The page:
How To Get Out Of A Writing Slump

By on September 17, 2017
How To Get Out Of A Writing Slump - Writer's

Let’s face it we’re not perfect, nor are we writing machines. There are days where we sit down to do some writing and think ‘no. Not today,’ and then crawl back to our bed, or stretch out on the sofa and binge watch Netflix feeling horribly guilty about it all the while.

Writing slumps happen to all of us. Whether we start finding excuses not to write, or keep trying but simply can’t find the words we want to come out. Or we can write, but every time we look back on our work we think ‘urgh, what on earth was I thinking?’

It’s hard to keep motivated to write, particularly when most of us have other jobs and busy lives to attend to as well. It’s tough to keep coming up with fresh ideas and writing our very best all the time, and it’s basically impossible not to hate our writing from time to time and wonder what kind of mad fools we have become!

The good news is that while it may be impossible never to have a writing slump again, it is possible to make it that much easier to get over them, to re-focus and start writing again feeling motivated and inspired, refreshed and renewed.

So how do you do it?

Don’t burn yourself out

If you find yourself writing all day and all night, that you lock yourself away from family and friends and get so into your book it's all you can think or talk about, you are likely to burn yourself out, run out of steam and suddenly hit a massive brick wall. Slow and steady wins the race, so keep writing little and often and you’ll find you always have the energy and focus to do a bit more.

Stop when you can do more

Don’t write until you run out of things to say, stop when you still feel as though you are on a roll. That way when you next come back to your writing you’ll be able to pick up right where you left off, rather than spending the first hour desperately trying to think of where to take your book next.

Take breaks and holiday days

Writing is work. Sometimes we love it, and sometimes we hate it, but it’s work all the same. Whether you do it full time, whether you get paid for it or not, it’s still a job, and you need to take proper breaks to be at your most effective. Take regular breaks away from your computer screen, and give yourself ‘days off’ where you don’t need to think about your writing or do any either.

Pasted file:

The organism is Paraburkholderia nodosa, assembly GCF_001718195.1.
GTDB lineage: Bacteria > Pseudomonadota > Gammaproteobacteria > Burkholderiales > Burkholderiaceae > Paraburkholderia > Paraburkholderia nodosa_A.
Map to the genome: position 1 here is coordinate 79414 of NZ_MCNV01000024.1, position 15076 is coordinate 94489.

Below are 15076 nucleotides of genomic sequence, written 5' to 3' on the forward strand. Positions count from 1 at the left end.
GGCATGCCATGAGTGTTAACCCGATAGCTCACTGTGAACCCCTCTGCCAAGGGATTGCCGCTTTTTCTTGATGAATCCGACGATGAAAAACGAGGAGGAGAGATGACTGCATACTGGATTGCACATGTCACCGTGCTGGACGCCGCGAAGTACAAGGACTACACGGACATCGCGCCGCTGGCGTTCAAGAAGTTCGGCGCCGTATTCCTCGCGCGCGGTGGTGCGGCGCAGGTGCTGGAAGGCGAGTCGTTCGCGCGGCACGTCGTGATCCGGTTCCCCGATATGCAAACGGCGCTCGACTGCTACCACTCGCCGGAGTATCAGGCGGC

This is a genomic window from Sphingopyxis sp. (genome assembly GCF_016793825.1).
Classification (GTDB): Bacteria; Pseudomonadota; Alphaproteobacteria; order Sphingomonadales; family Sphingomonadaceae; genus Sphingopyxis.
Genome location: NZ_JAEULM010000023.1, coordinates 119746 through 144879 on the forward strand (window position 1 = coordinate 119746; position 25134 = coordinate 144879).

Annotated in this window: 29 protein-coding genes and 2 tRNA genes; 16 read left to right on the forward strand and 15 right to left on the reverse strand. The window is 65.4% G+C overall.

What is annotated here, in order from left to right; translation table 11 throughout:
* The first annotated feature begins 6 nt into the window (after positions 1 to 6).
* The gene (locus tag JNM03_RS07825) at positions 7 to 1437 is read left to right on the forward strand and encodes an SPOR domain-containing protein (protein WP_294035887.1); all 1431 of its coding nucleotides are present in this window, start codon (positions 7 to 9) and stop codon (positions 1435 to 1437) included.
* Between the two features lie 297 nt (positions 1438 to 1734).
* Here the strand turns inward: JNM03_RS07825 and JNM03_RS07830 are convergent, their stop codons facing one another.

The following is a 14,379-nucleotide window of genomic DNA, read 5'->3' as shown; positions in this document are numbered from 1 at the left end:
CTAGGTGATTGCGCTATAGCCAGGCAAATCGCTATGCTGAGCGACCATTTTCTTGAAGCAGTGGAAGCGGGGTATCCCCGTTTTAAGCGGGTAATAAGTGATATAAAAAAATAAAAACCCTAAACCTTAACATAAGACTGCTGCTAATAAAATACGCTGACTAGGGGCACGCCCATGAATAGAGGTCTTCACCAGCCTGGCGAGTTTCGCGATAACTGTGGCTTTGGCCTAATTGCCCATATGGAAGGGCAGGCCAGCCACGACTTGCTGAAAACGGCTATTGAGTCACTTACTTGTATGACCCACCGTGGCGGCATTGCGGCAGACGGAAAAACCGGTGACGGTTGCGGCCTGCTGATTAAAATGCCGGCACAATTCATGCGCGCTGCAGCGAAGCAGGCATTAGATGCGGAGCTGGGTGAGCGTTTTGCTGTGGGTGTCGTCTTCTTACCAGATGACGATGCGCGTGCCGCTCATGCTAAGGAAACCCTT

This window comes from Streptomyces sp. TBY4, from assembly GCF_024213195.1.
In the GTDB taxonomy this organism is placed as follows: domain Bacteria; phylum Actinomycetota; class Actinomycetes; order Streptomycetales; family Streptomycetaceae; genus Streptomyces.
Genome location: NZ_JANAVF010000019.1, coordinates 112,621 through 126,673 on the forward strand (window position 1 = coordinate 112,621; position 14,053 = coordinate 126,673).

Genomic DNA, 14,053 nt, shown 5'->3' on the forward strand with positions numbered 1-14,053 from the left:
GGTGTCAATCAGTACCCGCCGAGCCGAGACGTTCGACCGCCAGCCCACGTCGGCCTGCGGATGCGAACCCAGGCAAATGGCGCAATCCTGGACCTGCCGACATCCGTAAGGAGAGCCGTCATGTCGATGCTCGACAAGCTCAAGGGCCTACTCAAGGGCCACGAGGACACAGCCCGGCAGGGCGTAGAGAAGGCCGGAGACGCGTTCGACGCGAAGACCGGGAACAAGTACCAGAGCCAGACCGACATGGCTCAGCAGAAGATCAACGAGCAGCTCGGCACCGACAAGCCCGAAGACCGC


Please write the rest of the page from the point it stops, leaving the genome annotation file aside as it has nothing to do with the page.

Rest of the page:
Don’t leave it too long between writing sessions

Make sure you write regularly. Setting up a realistic writing schedule is a good idea. If you only attend to your book once a month, it’s going to be hard to stay excited and passionate about it. So keep writing often, and this will keep your momentum going.

Free write first

Start each writing session with ten minutes of free writing, where you write whatever comes into your head. This way you can ‘brain dump’ all the weird and wonderful things you’ve been carrying with you and start your ‘proper’ writing feeling focused and with a clear head.

Don’t look back until you are done

Some writers refuse to read back what they have written until they are finished the entire story. This takes some discipline but can be helpful if you know you are likely to be particularly critical of yourself.

Stay healthy

Sleep, eat well, exercise and socialise with people in the outside world. If you end up sleep deprived, stressed, and surviving on instant noodles for months on end it’s no wonder that you are going to start resenting your writing and feeling like you don’t want to do it anymore. Remember to look after yourself, stay positive and stop when you need to. Otherwise, you’ll end up doing far more damage to your writing (and yourself) than you need to.

By following the above tips, you can cut those writing slumps short, and make sure that you never stay down for too long. It’s OK not to feel great about your writing all the time, but don’t let those negative thoughts take over, pull yourself back up and just get on with it!

Bethany Cadman -author of 'Doctor Vanilla's Sunflowers'

Bethany Cadman -author of 'Doctor Vanilla's Sunflowers'

About Ty Cohen

Leave a Reply

Your email address will not be published. Required fields are marked *